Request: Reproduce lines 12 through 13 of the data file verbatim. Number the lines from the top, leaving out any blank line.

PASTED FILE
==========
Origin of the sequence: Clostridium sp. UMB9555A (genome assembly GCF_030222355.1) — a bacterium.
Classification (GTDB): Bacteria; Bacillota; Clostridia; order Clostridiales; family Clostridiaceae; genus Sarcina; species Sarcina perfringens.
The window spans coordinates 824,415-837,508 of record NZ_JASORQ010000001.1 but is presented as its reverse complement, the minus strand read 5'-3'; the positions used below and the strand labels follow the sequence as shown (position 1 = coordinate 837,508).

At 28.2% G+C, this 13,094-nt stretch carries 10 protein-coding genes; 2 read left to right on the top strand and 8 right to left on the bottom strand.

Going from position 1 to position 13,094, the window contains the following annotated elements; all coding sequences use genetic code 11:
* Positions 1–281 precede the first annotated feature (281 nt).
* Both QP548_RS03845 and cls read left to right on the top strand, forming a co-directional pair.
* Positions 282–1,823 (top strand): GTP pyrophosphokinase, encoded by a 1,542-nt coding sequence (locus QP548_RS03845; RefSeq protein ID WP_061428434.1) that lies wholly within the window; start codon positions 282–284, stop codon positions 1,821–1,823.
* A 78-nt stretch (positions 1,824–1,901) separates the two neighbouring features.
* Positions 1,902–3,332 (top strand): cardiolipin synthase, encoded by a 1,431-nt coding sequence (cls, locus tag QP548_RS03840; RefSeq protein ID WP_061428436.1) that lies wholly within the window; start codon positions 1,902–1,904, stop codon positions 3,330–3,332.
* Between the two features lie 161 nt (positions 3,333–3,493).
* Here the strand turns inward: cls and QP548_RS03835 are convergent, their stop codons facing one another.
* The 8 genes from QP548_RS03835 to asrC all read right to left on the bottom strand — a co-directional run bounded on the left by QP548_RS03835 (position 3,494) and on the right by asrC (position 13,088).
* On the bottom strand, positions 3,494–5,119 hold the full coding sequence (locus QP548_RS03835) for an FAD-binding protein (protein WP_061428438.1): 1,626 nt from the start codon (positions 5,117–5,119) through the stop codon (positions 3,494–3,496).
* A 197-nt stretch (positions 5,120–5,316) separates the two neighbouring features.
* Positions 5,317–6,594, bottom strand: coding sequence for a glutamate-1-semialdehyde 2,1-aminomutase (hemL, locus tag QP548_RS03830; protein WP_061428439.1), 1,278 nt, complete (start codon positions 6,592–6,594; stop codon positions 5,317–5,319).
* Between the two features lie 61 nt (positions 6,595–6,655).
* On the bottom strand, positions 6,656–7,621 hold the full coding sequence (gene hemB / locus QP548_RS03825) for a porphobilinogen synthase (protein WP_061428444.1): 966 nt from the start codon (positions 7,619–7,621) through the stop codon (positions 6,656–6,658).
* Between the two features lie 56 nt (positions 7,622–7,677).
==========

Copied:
* Here the strand turns inward: cls and QP548_RS03835 are convergent, their stop codons facing one another.
* The 8 genes from QP548_RS03835 to asrC all read right to left on the bottom strand — a co-directional run bounded on the left by QP548_RS03835 (position 3,494) and on the right by asrC (position 13,088).